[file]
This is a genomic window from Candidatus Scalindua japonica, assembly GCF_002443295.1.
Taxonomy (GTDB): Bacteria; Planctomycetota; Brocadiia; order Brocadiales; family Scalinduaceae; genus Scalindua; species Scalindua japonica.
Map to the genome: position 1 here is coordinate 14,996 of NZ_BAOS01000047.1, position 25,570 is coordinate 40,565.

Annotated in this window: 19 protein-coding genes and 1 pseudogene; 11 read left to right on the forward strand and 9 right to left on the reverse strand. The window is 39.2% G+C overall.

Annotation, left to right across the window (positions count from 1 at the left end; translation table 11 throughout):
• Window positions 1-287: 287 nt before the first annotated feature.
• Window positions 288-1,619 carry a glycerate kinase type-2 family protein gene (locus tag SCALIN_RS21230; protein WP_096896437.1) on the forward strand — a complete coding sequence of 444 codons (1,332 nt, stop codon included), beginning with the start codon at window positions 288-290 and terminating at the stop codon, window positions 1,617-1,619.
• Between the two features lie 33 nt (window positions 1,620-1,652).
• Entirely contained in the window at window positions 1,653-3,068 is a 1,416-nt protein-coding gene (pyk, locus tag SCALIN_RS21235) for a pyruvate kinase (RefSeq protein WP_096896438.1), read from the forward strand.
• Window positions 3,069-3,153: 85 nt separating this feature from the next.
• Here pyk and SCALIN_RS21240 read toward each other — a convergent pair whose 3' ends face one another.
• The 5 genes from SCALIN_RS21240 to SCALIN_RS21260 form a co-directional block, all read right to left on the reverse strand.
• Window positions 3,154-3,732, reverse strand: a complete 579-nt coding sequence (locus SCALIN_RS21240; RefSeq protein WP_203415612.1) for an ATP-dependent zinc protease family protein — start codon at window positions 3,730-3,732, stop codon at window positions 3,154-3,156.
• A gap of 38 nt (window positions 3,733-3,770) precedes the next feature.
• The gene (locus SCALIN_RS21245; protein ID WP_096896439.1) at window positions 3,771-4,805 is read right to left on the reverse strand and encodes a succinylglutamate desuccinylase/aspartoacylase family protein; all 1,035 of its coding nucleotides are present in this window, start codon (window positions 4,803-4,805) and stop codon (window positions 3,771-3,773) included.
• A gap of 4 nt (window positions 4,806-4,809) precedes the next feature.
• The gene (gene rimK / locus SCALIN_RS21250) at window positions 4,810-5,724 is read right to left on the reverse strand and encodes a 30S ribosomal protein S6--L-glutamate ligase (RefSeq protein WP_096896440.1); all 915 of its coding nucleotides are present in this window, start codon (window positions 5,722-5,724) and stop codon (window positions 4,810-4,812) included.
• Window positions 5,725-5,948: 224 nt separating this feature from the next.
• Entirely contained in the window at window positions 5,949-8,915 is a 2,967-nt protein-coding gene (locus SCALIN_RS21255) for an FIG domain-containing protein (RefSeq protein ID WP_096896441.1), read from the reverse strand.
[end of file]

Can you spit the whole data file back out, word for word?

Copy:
This is a genomic window from Candidatus Scalindua japonica, assembly GCF_002443295.1.
Taxonomy (GTDB): Bacteria; Planctomycetota; Brocadiia; order Brocadiales; family Scalinduaceae; genus Scalindua; species Scalindua japonica.
Map to the genome: position 1 here is coordinate 14,996 of NZ_BAOS01000047.1, position 25,570 is coordinate 40,565.

Annotated in this window: 19 protein-coding genes and 1 pseudogene; 11 read left to right on the forward strand and 9 right to left on the reverse strand. The window is 39.2% G+C overall.

Annotation, left to right across the window (positions count from 1 at the left end; translation table 11 throughout):
• Window positions 1-287: 287 nt before the first annotated feature.
• Window positions 288-1,619 carry a glycerate kinase type-2 family protein gene (locus tag SCALIN_RS21230; protein WP_096896437.1) on the forward strand — a complete coding sequence of 444 codons (1,332 nt, stop codon included), beginning with the start codon at window positions 288-290 and terminating at the stop codon, window positions 1,617-1,619.
• Between the two features lie 33 nt (window positions 1,620-1,652).
• Entirely contained in the window at window positions 1,653-3,068 is a 1,416-nt protein-coding gene (pyk, locus tag SCALIN_RS21235) for a pyruvate kinase (RefSeq protein WP_096896438.1), read from the forward strand.
• Window positions 3,069-3,153: 85 nt separating this feature from the next.
• Here pyk and SCALIN_RS21240 read toward each other — a convergent pair whose 3' ends face one another.
• The 5 genes from SCALIN_RS21240 to SCALIN_RS21260 form a co-directional block, all read right to left on the reverse strand.
• Window positions 3,154-3,732, reverse strand: a complete 579-nt coding sequence (locus SCALIN_RS21240; RefSeq protein WP_203415612.1) for an ATP-dependent zinc protease family protein — start codon at window positions 3,730-3,732, stop codon at window positions 3,154-3,156.
• A gap of 38 nt (window positions 3,733-3,770) precedes the next feature.
• The gene (locus SCALIN_RS21245; protein ID WP_096896439.1) at window positions 3,771-4,805 is read right to left on the reverse strand and encodes a succinylglutamate desuccinylase/aspartoacylase family protein; all 1,035 of its coding nucleotides are present in this window, start codon (window positions 4,803-4,805) and stop codon (window positions 3,771-3,773) included.
• A gap of 4 nt (window positions 4,806-4,809) precedes the next feature.
• The gene (gene rimK / locus SCALIN_RS21250) at window positions 4,810-5,724 is read right to left on the reverse strand and encodes a 30S ribosomal protein S6--L-glutamate ligase (RefSeq protein WP_096896440.1); all 915 of its coding nucleotides are present in this window, start codon (window positions 5,722-5,724) and stop codon (window positions 4,810-4,812) included.
• Window positions 5,725-5,948: 224 nt separating this feature from the next.
• Entirely contained in the window at window positions 5,949-8,915 is a 2,967-nt protein-coding gene (locus SCALIN_RS21255) for an FIG domain-containing protein (RefSeq protein ID WP_096896441.1), read from the reverse strand.